Patient Information on the Internet

Myles Clough, M.D., FRCSC
Kamloops, BC

Orthopaedic patients obtaining information from the Internet is perhaps one of the most contentious issues in orthopaedic informatics. It may be an irritant when patients gather misleading or contrary information about their condition, it may be time consuming as they bring in pages of information to discuss with you. It may even occasionally be embarrassing when they unearth information about their condition which you were not aware of. Nothing emphasizes more acutely the change in the information landscape. Whereas in the days of print, patients had access to general medical knowledge at the Readers Digest level, now they have access to medical information at the specialist level and may not be equipped to comprehend and use it. This article explores the explosion in patient information and suggests that much of it is misdirected.

If you do a Google search using the search string patient (information OR education OR guide) (tear OR torn) (meniscus OR cartilage) you obtain 335,000 pages. Table 1 shows the origin and nature of the first 20 pages found by this search. The sites found divide into:

  • Pro Bono. These are high level sites whose primary aim is to inform patients.
  • Come Hither. These are pages posted to attract patients to a particular orthopaedic practice.
  • General Health Pages. Part of an encyclopaedic site covering the whole of medicine. The level of information is more general.
  • Directories. These offer lists of web site addresses pertinent to the query.*
  • Marketing. These sites offer to sell products to orthopaedic surgeons, including patient education materials.

Table 1. Results of a Search for Patient Information About Torn Meniscus

Type of Page

Originating organization

Level of information

Number of pages

Pro Bono

COF, AOSSM

Orthopaedic

2

Come Hither

Practice Web sites

Orthopaedic

8

General Health Pages

Health Portals

General

6

Directories

Orthopaedic Web Links*

Lists of Patient information pages

2

Marketing

Suppliers of patient information and orthopaedic equipment

Accounts of products available

3

Very few of the sites that provide the best level of information for orthopaedic patients do so pro bono. The Canadian Orthopaedic Foundation and the American Orthopaedic Society for Sports Medicine do provide high quality information without an obvious commercial element. If one ran the search with a less finely tuned search string, the yield of useful information would be even lower.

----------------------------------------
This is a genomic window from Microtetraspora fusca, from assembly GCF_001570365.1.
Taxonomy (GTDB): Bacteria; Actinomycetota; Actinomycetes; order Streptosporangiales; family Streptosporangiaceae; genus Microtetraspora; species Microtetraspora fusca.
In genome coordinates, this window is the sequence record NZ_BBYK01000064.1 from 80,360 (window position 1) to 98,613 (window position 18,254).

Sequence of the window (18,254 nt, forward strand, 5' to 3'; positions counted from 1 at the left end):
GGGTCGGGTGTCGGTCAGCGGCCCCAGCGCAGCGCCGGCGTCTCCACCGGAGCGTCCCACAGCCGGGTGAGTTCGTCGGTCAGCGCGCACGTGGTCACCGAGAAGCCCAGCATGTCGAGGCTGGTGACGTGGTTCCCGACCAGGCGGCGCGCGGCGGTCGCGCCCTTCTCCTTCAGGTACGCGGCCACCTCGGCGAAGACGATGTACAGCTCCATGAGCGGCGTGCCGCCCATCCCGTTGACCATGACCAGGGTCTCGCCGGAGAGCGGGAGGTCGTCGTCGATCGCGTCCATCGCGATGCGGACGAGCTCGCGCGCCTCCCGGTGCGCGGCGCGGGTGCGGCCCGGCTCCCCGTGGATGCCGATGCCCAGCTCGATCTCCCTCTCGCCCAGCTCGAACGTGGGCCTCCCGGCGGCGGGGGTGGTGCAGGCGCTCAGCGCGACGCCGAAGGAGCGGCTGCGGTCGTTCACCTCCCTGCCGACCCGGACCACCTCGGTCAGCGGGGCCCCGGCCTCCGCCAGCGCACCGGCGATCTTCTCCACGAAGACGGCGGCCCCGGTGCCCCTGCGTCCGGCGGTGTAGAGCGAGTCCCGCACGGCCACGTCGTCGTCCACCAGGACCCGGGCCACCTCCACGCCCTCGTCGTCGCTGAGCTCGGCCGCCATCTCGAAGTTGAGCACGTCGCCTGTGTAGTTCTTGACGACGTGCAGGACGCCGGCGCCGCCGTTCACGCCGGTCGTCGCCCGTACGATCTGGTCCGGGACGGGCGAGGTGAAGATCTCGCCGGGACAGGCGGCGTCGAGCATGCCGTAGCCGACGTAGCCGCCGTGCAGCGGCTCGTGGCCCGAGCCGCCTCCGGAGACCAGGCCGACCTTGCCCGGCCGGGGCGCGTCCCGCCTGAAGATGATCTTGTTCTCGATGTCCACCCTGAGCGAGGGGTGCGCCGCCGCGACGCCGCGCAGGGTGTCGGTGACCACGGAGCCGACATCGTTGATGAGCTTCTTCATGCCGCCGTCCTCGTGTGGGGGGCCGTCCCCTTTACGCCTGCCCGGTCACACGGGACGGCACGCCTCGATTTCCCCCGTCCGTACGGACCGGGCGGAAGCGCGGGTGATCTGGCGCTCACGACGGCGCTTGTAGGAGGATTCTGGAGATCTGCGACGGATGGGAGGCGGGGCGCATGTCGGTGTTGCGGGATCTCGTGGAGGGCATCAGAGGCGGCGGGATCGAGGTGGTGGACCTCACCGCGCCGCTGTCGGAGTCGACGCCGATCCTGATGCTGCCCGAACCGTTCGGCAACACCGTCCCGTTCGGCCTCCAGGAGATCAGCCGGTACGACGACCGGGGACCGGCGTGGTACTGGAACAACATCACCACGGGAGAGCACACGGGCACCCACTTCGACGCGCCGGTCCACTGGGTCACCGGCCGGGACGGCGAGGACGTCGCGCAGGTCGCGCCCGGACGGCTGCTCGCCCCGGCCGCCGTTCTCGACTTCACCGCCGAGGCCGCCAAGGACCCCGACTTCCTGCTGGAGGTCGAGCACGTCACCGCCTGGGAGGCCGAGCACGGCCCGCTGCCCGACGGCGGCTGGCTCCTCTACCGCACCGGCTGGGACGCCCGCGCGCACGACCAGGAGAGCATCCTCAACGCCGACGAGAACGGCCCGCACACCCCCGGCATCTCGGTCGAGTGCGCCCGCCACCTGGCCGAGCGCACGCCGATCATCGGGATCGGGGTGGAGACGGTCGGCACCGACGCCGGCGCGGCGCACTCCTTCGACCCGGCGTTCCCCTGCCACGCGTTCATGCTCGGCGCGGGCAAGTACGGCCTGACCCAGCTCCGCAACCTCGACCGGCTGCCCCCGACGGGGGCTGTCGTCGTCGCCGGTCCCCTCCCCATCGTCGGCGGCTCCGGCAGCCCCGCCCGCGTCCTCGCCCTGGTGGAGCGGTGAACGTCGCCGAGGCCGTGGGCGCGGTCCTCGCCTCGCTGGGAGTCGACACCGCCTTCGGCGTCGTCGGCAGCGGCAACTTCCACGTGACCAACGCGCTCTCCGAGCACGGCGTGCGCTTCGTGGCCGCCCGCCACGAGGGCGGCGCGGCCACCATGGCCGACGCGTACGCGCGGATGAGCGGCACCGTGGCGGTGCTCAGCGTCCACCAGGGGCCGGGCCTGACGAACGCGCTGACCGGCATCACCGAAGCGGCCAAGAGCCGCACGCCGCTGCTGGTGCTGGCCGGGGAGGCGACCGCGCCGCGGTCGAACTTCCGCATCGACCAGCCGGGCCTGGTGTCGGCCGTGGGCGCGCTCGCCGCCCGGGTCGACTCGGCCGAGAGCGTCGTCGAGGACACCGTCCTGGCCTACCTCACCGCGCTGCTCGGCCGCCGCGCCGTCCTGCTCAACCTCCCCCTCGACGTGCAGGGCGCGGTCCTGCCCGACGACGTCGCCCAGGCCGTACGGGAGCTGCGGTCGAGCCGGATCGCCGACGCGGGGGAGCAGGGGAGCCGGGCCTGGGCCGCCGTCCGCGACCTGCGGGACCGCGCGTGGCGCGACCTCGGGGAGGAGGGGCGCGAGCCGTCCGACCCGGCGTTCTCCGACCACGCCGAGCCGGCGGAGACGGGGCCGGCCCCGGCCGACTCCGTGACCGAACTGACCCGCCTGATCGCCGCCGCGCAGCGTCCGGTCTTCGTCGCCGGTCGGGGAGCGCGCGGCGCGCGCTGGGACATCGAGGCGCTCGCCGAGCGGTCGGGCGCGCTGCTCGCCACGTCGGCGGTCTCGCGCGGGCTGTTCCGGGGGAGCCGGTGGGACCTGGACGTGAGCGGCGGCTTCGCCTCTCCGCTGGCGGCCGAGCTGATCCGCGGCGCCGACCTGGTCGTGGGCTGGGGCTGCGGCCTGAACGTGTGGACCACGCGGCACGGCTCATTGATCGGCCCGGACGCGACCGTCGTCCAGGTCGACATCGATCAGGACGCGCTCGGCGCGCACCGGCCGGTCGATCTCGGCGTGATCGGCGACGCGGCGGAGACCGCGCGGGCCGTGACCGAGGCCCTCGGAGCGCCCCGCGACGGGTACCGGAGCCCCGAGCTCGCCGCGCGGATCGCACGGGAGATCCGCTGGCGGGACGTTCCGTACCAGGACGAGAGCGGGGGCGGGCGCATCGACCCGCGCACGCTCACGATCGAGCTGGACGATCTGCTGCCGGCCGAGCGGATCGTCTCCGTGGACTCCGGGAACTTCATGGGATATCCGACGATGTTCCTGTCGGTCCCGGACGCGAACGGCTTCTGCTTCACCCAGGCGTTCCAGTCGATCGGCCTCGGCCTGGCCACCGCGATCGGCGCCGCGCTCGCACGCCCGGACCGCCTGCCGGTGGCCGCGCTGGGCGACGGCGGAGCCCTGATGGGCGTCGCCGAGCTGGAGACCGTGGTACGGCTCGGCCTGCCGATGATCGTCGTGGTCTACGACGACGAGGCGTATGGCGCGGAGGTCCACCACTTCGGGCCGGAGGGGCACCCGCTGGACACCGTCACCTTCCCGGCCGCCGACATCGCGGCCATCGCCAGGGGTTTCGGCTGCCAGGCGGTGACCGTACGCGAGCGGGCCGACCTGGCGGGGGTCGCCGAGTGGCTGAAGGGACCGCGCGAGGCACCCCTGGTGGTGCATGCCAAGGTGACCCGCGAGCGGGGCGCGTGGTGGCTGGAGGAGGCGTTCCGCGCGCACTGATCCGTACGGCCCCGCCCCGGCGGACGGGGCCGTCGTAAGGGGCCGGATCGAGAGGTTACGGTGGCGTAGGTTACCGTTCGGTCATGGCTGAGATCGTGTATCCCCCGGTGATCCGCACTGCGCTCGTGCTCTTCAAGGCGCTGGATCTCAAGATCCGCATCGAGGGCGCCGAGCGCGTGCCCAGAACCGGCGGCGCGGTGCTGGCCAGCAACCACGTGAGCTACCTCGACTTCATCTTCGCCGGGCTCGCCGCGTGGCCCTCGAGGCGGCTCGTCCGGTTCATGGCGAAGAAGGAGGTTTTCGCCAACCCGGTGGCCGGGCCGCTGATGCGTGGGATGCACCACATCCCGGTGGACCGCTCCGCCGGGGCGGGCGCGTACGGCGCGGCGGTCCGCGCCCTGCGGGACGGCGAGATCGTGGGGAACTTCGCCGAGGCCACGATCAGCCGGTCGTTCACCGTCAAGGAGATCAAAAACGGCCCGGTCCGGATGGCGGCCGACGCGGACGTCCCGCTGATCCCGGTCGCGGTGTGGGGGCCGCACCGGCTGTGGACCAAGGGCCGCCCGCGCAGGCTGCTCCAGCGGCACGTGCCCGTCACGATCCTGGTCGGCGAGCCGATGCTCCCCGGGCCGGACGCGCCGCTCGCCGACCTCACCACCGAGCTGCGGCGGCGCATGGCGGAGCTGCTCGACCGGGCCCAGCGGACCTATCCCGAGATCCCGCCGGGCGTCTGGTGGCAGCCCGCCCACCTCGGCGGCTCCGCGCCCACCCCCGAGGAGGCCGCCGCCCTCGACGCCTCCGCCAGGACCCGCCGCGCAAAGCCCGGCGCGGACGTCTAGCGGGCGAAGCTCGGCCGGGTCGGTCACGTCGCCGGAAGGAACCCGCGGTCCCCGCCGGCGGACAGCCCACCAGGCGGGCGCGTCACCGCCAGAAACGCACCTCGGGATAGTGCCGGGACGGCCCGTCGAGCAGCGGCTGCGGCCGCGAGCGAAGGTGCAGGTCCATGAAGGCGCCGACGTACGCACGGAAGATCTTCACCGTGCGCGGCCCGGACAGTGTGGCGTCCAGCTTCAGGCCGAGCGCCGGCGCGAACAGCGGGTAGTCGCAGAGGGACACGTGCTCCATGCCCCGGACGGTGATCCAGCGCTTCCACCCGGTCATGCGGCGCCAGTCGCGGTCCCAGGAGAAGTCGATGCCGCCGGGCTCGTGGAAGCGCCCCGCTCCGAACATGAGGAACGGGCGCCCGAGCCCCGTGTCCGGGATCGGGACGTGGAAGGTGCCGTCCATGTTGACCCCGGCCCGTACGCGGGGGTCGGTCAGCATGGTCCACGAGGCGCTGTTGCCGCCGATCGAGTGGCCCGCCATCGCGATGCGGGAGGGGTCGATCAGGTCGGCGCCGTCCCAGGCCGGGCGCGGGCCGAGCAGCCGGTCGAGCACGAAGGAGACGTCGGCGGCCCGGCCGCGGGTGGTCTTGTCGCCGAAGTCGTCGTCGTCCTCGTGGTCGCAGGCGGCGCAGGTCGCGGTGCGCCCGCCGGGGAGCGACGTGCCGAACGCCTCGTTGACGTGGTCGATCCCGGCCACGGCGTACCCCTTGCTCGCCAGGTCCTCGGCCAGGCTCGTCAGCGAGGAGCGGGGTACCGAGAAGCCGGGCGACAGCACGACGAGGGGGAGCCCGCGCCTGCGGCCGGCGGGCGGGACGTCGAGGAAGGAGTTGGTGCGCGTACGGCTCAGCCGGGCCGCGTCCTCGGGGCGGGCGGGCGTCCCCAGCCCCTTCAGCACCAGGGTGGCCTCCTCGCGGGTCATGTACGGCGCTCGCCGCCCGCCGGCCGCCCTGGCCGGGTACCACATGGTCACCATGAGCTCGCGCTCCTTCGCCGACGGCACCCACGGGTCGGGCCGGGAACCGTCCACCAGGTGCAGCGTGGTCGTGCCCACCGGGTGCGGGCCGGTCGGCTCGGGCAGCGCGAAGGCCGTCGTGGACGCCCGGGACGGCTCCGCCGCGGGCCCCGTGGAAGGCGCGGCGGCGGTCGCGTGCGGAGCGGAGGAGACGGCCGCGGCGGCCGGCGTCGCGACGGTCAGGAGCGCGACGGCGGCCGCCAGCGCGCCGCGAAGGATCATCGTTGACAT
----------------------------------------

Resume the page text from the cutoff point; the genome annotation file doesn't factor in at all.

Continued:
Clough & Oliver (2002) proposed a list of content headings that should apply to most orthopaedic conditions. Table 2 shows that these topics divide into headings descriptive of the condition, of non-operative treatment and of operative treatment respectively.

Table 2. Content Criteria for Patient Information Resources

The Condition

Name.

Synonyms.

Pathological process.

Symptoms.

Stages.

Complications of the condition.

Prognosis of the untreated condition.

Commonly used investigations.

Non-Operative Treatment

Description of treatment.

Risks of non-operative treatment.

Recovery time for non-operative treatment.

Outcome from non-operative treatment.

Operative Treatment

Procedure(s).

Indications for surgery.

Risks of operative treatment.

Complications of surgery.

Postop recovery time.

Postop prognosis.

Further information (e.g. rehabilitation).

Cost of surgery (where applicable).

Location.

Illustrations

Drawings.

Photographs.

X-rays.

Video.

This list was proposed as part of a method of evaluating patient information. At its crudest, one could count up the number of headings which were covered to any degree in the information resource. At a more refined level, one might evaluate the quality of coverage of each topic. The list may be criticized as being too long and detailed. The question then arises - which items of information would you leave out on a systematic basis? Computer systems allow us to present this information in hypertext form. This means that the reader can choose what he or she wishes to read. If one accepts this list and takes it to any of the pages described in Table 1, one finds that all these pages are deficient in their coverage of significant areas.